View this figure
    Figure 7. Precision-recall curves and area under the precision-recall curve (PRAUC) for Fager and McGowan coefficient similarity with k-nearest neighbors and threshold patient neighbors. EMR: electronic medical record; FMG: Fager and McGowan coefficient similarity; GARD: Genetic and Rare Diseases Information Center; KNN: k-nearest neighbors; SNOMED: systematized nomenclature of medicine; TPN: threshold patient neighbor.
    View this figure
    Table 3. Mean average precision for TANIa with EMRb, EMR+Lc, and EMR+PLd (optimal in italics).
    View this table
    Table 4. Mean average precision for LLa with EMRb, EMR+Lc, and EMR+PLd (optimal in italics).
    View this table
    Table 5. Mean average precision for OLa with EMRb, EMR+Lc, and EMR+PLd (optimal in italics).
    View this table
    Table 6. Mean average precision for FMGa with EMRb, EMR+Lc, and EMR+PLd (optimal in italics).
    View this table

    Performance on Rare Disease Prediction With Log Likelihood Ratio Similarity

    We selected LL with KNN as the optimal metric, trained it with EMR+PL, and applied it on 44,060 patients with only 1 rare disease. We only selected rare diseases with at least 3 affected patients, which resulted in 702 rare diseases in total. Prediction performances for different matching criteria are described as shown in Figure 8. The circle size in two-dimensional scatter plots is proportional to the number of affected patients. Three-dimensional plot for precision, recall, and F-measure in Figure 8 clearly depicts that GARD outperformed SNOMED matching, and string matching yielded the worst performance. Macro-average F-measure for string, SNOMED, and GARD matching for the tested diseases were 0.32, 0.42, and 0.63, respectively.

    In Table 7, we selected 9 diseases for each matching criterion for LL with KNN. Specifically, we picked 3 with high F-measures, 3 with medium to high F-measures, and 3 with relatively low F-measures. For any rare disease affecting no more than 10 cases, we marked them as <10.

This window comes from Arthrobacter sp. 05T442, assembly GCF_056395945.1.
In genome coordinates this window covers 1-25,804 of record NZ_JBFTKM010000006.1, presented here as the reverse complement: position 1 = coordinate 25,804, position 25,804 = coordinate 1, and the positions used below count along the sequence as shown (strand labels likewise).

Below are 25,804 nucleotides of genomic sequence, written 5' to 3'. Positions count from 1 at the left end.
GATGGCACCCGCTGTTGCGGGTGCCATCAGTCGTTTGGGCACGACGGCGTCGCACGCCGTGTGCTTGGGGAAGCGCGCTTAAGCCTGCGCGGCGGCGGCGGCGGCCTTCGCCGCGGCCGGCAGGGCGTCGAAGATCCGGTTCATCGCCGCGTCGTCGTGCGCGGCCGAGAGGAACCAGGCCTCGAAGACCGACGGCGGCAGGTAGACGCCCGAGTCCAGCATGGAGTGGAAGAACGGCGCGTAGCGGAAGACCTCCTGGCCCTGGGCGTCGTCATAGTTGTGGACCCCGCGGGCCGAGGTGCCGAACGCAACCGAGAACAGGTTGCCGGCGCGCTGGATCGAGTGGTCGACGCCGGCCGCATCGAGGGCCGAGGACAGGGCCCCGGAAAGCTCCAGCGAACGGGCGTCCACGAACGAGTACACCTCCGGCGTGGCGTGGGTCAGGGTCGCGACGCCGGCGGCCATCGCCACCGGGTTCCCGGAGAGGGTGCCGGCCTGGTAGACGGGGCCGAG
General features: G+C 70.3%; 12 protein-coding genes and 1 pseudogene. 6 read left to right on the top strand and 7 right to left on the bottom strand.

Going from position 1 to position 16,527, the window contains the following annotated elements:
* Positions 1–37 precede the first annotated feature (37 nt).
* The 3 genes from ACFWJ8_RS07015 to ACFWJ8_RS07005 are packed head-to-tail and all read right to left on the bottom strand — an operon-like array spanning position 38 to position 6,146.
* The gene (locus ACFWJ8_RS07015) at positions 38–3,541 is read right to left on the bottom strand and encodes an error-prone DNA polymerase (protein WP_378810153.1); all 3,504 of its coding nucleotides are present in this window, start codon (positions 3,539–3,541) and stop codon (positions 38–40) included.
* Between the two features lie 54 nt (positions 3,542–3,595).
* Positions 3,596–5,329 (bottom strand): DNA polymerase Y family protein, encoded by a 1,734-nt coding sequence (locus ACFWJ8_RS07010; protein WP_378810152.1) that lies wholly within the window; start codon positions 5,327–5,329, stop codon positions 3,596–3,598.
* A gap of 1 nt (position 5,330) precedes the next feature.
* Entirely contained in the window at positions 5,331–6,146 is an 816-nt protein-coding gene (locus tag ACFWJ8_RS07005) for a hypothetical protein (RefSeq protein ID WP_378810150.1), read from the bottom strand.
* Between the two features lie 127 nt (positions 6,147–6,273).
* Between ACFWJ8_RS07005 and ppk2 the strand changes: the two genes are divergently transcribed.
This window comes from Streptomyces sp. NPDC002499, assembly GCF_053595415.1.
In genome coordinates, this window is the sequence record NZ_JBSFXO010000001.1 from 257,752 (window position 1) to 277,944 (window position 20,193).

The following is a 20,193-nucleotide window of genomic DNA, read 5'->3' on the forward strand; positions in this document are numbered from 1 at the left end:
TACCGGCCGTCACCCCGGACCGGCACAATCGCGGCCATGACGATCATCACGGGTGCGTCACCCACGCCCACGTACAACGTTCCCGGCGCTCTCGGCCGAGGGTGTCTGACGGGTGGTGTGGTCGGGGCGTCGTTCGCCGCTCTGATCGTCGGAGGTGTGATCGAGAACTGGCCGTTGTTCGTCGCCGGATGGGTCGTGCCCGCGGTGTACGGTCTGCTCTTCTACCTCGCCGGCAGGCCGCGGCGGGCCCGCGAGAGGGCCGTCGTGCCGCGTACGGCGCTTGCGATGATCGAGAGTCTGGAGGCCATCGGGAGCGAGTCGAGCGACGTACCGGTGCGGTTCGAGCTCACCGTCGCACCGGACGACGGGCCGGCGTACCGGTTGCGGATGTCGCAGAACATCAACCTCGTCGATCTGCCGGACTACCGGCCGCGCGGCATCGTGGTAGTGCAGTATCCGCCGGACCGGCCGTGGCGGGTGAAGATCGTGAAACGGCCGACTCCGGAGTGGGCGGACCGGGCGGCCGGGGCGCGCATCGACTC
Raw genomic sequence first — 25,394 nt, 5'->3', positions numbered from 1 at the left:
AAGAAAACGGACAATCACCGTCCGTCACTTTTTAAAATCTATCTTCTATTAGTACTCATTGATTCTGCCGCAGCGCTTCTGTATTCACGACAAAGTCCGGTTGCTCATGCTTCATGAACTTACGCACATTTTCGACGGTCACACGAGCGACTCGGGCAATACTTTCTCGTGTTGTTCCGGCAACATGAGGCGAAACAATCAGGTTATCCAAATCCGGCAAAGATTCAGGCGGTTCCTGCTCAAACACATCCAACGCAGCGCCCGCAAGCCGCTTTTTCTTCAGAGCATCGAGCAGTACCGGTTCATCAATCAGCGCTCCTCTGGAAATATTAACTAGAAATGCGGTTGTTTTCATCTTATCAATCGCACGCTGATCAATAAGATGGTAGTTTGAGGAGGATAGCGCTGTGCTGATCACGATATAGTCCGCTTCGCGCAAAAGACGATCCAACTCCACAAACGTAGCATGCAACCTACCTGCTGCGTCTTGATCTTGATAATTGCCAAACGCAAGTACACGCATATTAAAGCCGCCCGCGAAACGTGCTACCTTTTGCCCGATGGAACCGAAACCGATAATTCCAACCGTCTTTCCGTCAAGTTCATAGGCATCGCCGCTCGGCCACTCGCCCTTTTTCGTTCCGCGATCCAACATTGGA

For string matching, holoprosencephaly, Huntington disease, and juvenile polyposis syndrome contributed to higher F-measures and do not have a large number of affected patients. However, since they are unique, performance of recommendation was promising. Sacrococcygeal teratoma, frontotemporal dementia, and polycystic liver disease were well predicted but with some missed cases. Taking sacrococcygeal teratoma as an example, we found neurogenic bladder, constipation, and diarrhea to be the most common phenotypes that also occurred in patients with the rare disease microcephaly.

    Figure 8. Prediction performance for rare diseases. GARD: Genetic and Rare Diseases Information Center; SNOMED: systematized nomenclature of medicine.
    View this figure
    Table 7. Recommendation performance for selected rare diseases (3 high, 3 medium to high, 3 low).
    View this table

    In our EMR, sacrococcygeal teratoma patients and microcephaly patients reported 140 cases of neurogenic bladder, 84 cases of constipation, and 84 cases of diarrhea. In medical literature, neurogenic bladder, constipation, and diarrhea are also the 3 top phenotypes found in microcephaly, and they appeared 34, 32, and 32 times, respectively. Considering evidence from heterogeneous data sources, sacrococcygeal teratoma was often predicted as microcephaly. Hemicrania continua, intrahepatic cholangiocarcinoma, and neuromyelitis optica are 3 diseases with relatively low F-measures. Although the number of affected patients for them is not small, they lack a unique group of phenotypic patterns to differentiate them from other diseases with similar phenotypes.